16 days of activism against gender-based aggression

Maram Faragallah

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Women in the Solomon Islands march in parade for 16 days of activism against gender based violence.

Photo courtesy of Wikimedia Commons

Women in the Solomon Islands march in parade for 16 days of activism against gender based violence.

Women in the Solomon Islands march in parade for 16 days of activism against gender based violence. 16 days of activism is an international campaign to end aggression against women around the world. Organizations stand together globally to demand an end to violence against women. It began on Nov. 25, which is International Day for the Elimination of Violence Against Women and ends Dec. 10, which is Human Rights Day

Aggression can be rape, sexual harassment or domestic violence. These things happen as a result of the dominant patriarchy in some countries.

This year’s theme is Orange the World: Generation Equality Stands against Rape

Rape is act of forced and nonconsensual sex that leaves the victim traumatized. Studies by the Center for Disease Control show that one in every six women has been raped. The issue of rape and misogyny is perpetrated when the criminals’ actions are justified with the simple statement: “Boys will be boys”. Also, the attacks women face when they report rape or sexual abuse: “You’ll ruin his life” is telling of the systematic problem. Another problem is victim-blaming. Women are constantly being blamed for rape because of the way they dress, how much they had to drink or saying “no” when they actually meant “yes”. These problems can make it harder for women to report rape and sexual assault and for justice to be served.

Studies show that 35% of women have faced sexual violence with a non-partner and up to 70% of women experience sexual violence with an intimate partner in their lifetimes.(unwomen.org)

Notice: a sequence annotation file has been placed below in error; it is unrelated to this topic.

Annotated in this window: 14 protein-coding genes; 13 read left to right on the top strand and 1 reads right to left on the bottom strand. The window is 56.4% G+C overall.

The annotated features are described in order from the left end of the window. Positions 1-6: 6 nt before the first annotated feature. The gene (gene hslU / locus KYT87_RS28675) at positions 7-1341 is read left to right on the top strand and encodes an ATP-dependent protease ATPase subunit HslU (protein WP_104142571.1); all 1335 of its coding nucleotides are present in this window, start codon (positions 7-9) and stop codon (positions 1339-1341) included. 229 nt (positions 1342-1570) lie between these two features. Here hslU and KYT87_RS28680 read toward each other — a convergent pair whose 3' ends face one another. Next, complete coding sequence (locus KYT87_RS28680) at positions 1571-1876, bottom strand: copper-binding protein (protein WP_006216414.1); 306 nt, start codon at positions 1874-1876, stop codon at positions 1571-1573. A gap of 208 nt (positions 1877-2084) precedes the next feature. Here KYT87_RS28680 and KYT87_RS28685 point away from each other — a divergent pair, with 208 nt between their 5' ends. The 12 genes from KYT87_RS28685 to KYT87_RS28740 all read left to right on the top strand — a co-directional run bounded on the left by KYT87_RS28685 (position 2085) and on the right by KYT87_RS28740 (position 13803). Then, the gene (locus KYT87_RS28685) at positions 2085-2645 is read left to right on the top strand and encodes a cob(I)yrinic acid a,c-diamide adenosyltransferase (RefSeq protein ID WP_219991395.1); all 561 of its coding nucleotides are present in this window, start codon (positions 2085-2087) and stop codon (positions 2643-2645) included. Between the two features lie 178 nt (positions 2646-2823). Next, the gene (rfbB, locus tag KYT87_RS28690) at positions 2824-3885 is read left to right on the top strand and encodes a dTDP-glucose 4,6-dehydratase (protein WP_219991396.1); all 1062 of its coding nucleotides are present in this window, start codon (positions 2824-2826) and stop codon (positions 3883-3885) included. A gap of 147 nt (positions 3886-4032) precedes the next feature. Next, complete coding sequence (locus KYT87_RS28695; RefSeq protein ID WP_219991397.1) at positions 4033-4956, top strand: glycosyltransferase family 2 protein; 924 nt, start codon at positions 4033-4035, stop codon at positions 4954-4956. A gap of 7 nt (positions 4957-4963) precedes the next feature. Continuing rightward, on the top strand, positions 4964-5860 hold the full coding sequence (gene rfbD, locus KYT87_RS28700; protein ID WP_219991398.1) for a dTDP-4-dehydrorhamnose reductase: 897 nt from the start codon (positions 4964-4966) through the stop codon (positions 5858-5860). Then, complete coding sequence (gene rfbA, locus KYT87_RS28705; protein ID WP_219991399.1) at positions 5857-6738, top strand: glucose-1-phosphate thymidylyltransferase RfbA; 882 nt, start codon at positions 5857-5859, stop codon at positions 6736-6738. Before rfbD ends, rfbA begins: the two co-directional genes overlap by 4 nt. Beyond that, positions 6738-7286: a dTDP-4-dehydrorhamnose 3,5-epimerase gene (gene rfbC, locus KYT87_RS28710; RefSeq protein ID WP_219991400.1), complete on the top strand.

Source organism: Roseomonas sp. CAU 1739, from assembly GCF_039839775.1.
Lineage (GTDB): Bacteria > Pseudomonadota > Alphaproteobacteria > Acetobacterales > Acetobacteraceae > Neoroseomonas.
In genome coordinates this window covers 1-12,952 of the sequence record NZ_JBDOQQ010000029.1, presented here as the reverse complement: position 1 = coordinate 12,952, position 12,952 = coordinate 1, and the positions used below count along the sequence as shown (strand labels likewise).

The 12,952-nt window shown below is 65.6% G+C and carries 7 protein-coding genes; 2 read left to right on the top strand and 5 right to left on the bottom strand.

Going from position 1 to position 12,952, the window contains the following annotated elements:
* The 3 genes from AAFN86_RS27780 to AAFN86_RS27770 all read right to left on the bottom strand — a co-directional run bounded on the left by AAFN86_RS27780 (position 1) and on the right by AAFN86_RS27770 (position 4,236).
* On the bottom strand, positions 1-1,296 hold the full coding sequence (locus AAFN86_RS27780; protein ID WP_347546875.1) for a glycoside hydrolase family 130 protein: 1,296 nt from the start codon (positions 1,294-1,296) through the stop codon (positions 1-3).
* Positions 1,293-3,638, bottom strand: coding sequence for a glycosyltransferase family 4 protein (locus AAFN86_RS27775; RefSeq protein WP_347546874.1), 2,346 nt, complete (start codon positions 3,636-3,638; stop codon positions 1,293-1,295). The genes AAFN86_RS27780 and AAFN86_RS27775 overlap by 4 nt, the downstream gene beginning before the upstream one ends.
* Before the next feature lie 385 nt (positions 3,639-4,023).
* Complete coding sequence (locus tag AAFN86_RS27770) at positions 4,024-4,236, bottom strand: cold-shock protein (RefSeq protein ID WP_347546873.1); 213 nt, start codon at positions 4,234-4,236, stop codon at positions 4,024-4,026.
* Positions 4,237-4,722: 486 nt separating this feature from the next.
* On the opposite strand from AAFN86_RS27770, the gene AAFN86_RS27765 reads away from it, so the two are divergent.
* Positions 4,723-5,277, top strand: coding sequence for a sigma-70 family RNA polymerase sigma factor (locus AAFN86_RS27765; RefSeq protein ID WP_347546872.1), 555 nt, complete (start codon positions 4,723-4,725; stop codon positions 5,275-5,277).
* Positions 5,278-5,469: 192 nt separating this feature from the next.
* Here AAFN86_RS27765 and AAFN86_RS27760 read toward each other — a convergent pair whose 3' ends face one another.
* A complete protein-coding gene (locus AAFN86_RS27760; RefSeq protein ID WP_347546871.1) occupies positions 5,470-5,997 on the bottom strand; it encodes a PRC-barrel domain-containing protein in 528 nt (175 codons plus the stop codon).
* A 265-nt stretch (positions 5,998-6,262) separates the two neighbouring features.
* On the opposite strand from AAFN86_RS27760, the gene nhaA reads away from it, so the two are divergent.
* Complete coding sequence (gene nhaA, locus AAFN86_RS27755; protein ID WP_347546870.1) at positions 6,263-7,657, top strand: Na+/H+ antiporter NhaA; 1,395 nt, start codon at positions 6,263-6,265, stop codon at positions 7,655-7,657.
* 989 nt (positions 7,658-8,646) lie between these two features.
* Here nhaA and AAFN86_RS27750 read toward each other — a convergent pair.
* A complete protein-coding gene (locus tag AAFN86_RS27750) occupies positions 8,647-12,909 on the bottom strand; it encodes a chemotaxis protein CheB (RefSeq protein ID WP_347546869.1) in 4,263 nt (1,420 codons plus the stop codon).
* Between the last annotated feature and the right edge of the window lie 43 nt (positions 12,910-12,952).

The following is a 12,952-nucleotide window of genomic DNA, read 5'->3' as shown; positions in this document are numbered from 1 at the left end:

137 women across the world are killed by a member of their own family every day.
It is estimated that there are 650 million women and girls in the world today who were married before age 18. (unwomen.org)
15 million adolescent girls faced forced sex. Most of them were from boyfriends, husbands or partners. (unwomen.org)
23% of female undergraduate university students reported having experienced sexual assault or sexual misconduct in a survey across 27 universities in the United States in 2015. (unwomen.org)
More than one in three women have experienced sexual violence involving physical contact at some point in their lives. (cdc.gov)
51.1% of female victims of rape reported being raped by an intimate partner and 40.8% by an acquaintance. (nsvrc.org)
91% of the victims of rape and sexual assault are female. (nsvrc.org)
30% of the women were between the ages of 11 and 17 at the time of their first rape. (nsvrc.org)
20% – 25% of college women and 15% of college men are victims of forced sex during their time in college. (nsvrc.org)

There’s a lot we can do to support the fight against rape. Urging victims to report is really important as only few number of victims report acts of aggression. Organizations like RAINN. The National Sexual Assault Hotline is also confidential and free. There are also ways you could text and email, you can also text/call about someone else.
WJ has spoken multiple times against toxic masculinity and sexual assault. In Health, we learn about consent, consensual relationships, sexual assault and rape at universities and healthy relationships. Through multiple clubs and presentations, a clear view of gender equality has been established. We’re just waiting for the world to follow.
Let’s all wear orange on Tuesday, Dec. 10 to demand an end to violence against women!

For More Resources:

“16 ways you can stand against rape culture.” UN Women, 18 Nov. 2019, medium.com/

16 Days Campaign

16 Days of Activism 2019. Produced by United Nations, 2019.